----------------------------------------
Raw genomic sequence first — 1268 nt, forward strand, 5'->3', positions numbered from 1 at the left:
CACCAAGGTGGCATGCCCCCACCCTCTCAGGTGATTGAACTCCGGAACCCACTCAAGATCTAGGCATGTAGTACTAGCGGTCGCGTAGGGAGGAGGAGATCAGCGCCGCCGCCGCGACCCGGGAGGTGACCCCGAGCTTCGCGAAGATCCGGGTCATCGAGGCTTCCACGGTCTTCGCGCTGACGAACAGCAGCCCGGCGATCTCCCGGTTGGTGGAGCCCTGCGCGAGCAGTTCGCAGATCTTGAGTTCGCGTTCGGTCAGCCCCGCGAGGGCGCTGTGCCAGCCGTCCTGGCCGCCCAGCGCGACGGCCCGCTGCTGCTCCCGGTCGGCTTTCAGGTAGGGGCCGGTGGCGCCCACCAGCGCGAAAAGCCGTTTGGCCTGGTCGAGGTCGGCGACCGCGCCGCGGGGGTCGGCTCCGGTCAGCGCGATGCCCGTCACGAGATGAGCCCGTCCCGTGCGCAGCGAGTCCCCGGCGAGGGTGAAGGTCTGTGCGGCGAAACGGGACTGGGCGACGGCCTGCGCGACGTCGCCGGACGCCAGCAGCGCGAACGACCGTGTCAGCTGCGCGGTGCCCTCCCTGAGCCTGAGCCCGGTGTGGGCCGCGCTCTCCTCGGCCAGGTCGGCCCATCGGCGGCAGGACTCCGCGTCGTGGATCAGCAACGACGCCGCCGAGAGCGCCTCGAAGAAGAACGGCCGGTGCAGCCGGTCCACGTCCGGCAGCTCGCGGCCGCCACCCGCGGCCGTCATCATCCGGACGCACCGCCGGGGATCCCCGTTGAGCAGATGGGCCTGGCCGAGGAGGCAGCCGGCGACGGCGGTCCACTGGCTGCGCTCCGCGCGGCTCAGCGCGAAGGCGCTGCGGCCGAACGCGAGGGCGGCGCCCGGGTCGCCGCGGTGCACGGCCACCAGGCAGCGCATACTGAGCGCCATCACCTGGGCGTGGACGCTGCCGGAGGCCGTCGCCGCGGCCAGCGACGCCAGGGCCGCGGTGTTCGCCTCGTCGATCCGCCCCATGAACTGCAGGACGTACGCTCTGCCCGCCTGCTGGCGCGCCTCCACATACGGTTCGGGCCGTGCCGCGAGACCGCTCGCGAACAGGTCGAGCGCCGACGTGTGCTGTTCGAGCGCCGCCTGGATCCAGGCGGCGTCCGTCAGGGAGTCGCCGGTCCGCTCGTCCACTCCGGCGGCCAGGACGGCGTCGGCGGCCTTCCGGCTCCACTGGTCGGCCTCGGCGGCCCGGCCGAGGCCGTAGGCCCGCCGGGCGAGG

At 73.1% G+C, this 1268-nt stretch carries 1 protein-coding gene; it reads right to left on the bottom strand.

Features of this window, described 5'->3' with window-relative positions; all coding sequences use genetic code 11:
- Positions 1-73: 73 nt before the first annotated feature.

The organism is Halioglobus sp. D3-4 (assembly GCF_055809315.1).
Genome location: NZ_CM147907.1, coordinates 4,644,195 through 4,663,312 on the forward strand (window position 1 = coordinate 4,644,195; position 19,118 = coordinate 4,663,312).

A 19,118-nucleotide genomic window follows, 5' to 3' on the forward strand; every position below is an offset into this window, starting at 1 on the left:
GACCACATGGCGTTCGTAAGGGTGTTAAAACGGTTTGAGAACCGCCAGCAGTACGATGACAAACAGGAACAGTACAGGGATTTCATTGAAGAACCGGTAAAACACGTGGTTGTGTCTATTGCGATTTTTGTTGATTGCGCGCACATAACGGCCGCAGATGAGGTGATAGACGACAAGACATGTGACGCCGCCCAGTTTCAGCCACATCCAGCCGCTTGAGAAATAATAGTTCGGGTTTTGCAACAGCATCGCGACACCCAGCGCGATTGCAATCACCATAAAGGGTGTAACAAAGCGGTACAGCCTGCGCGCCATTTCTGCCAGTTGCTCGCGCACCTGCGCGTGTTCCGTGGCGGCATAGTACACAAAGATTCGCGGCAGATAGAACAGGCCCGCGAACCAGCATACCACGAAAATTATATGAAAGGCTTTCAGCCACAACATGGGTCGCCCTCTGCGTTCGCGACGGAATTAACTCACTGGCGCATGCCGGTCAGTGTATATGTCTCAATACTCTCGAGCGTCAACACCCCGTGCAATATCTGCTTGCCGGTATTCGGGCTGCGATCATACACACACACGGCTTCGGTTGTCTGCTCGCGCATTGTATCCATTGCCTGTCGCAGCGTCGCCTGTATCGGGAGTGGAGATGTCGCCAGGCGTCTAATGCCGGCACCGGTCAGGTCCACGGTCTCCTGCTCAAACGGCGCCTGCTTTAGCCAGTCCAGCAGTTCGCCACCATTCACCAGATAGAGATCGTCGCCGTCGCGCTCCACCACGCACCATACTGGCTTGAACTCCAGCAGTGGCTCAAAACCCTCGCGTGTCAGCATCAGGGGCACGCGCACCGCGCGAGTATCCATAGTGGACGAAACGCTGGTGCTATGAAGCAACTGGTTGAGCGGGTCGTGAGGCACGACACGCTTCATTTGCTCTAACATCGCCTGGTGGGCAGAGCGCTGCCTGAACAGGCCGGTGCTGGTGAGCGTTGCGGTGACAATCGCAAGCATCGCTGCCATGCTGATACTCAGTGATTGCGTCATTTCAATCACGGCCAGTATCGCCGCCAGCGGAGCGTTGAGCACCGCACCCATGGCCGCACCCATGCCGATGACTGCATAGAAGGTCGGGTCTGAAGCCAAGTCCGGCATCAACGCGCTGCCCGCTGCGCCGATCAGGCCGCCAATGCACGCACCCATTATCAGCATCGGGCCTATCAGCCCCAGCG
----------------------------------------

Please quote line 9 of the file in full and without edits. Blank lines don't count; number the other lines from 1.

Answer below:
GACCACATGGCGTTCGTAAGGGTGTTAAAACGGTTTGAGAACCGCCAGCAGTACGATGACAAACAGGAACAGTACAGGGATTTCATTGAAGAACCGGTAAAACACGTGGTTGTGTCTATTGCGATTTTTGTTGATTGCGCGCACATAACGGCCGCAGATGAGGTGATAGACGACAAGACATGTGACGCCGCCCAGTTTCAGCCACATCCAGCCGCTTGAGAAATAATAGTTCGGGTTTTGCAACAGCATCGCGACACCCAGCGCGATTGCAATCACCATAAAGGGTGTAACAAAGCGGTACAGCCTGCGCGCCATTTCTGCCAGTTGCTCGCGCACCTGCGCGTGTTCCGTGGCGGCATAGTACACAAAGATTCGCGGCAGATAGAACAGGCCCGCGAACCAGCATACCACGAAAATTATATGAAAGGCTTTCAGCCACAACATGGGTCGCCCTCTGCGTTCGCGACGGAATTAACTCACTGGCGCATGCCGGTCAGTGTATATGTCTCAATACTCTCGAGCGTCAACACCCCGTGCAATATCTGCTTGCCGGTATTCGGGCTGCGATCATACACACACACGGCTTCGGTTGTCTGCTCGCGCATTGTATCCATTGCCTGTCGCAGCGTCGCCTGTATCGGGAGTGGAGATGTCGCCAGGCGTCTAATGCCGGCACCGGTCAGGTCCACGGTCTCCTGCTCAAACGGCGCCTGCTTTAGCCAGTCCAGCAGTTCGCCACCATTCACCAGATAGAGATCGTCGCCGTCGCGCTCCACCACGCACCATACTGGCTTGAACTCCAGCAGTGGCTCAAAACCCTCGCGTGTCAGCATCAGGGGCACGCGCACCGCGCGAGTATCCATAGTGGACGAAACGCTGGTGCTATGAAGCAACTGGTTGAGCGGGTCGTGAGGCACGACACGCTTCATTTGCTCTAACATCGCCTGGTGGGCAGAGCGCTGCCTGAACAGGCCGGTGCTGGTGAGCGTTGCGGTGACAATCGCAAGCATCGCTGCCATGCTGATACTCAGTGATTGCGTCATTTCAATCACGGCCAGTATCGCCGCCAGCGGAGCGTTGAGCACCGCACCCATGGCCGCACCCATGCCGATGACTGCATAGAAGGTCGGGTCTGAAGCCAAGTCCGGCATCAACGCGCTGCCCGCTGCGCCGATCAGGCCGCCAATGCACGCACCCATTATCAGCATCGGGCCTATCAGCCCCAGCG